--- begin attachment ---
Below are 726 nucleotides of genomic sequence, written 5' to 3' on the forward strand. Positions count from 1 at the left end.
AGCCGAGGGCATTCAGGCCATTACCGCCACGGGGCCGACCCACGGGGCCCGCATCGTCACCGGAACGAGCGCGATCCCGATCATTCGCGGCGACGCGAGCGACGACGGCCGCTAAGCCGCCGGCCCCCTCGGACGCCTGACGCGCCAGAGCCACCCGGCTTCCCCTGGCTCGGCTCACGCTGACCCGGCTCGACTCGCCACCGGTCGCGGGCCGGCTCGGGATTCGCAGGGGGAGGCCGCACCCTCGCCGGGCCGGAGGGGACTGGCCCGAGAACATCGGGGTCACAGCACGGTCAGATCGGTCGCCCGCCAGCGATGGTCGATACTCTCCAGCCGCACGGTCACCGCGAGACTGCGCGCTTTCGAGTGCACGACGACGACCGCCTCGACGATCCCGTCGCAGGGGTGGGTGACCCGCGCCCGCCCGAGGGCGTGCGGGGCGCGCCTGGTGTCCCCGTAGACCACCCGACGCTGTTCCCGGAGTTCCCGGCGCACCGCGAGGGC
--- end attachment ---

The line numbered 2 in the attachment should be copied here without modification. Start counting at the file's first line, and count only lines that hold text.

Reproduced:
AGCCGAGGGCATTCAGGCCATTACCGCCACGGGGCCGACCCACGGGGCCCGCATCGTCACCGGAACGAGCGCGATCCCGATCATTCGCGGCGACGCGAGCGACGACGGCCGCTAAGCCGCCGGCCCCCTCGGACGCCTGACGCGCCAGAGCCACCCGGCTTCCCCTGGCTCGGCTCACGCTGACCCGGCTCGACTCGCCACCGGTCGCGGGCCGGCTCGGGATTCGCAGGGGGAGGCCGCACCCTCGCCGGGCCGGAGGGGACTGGCCCGAGAACATCGGGGTCACAGCACGGTCAGATCGGTCGCCCGCCAGCGATGGTCGATACTCTCCAGCCGCACGGTCACCGCGAGACTGCGCGCTTTCGAGTGCACGACGACGACCGCCTCGACGATCCCGTCGCAGGGGTGGGTGACCCGCGCCCGCCCGAGGGCGTGCGGGGCGCGCCTGGTGTCCCCGTAGACCACCCGACGCTGTTCCCGGAGTTCCCGGCGCACCGCGAGGGC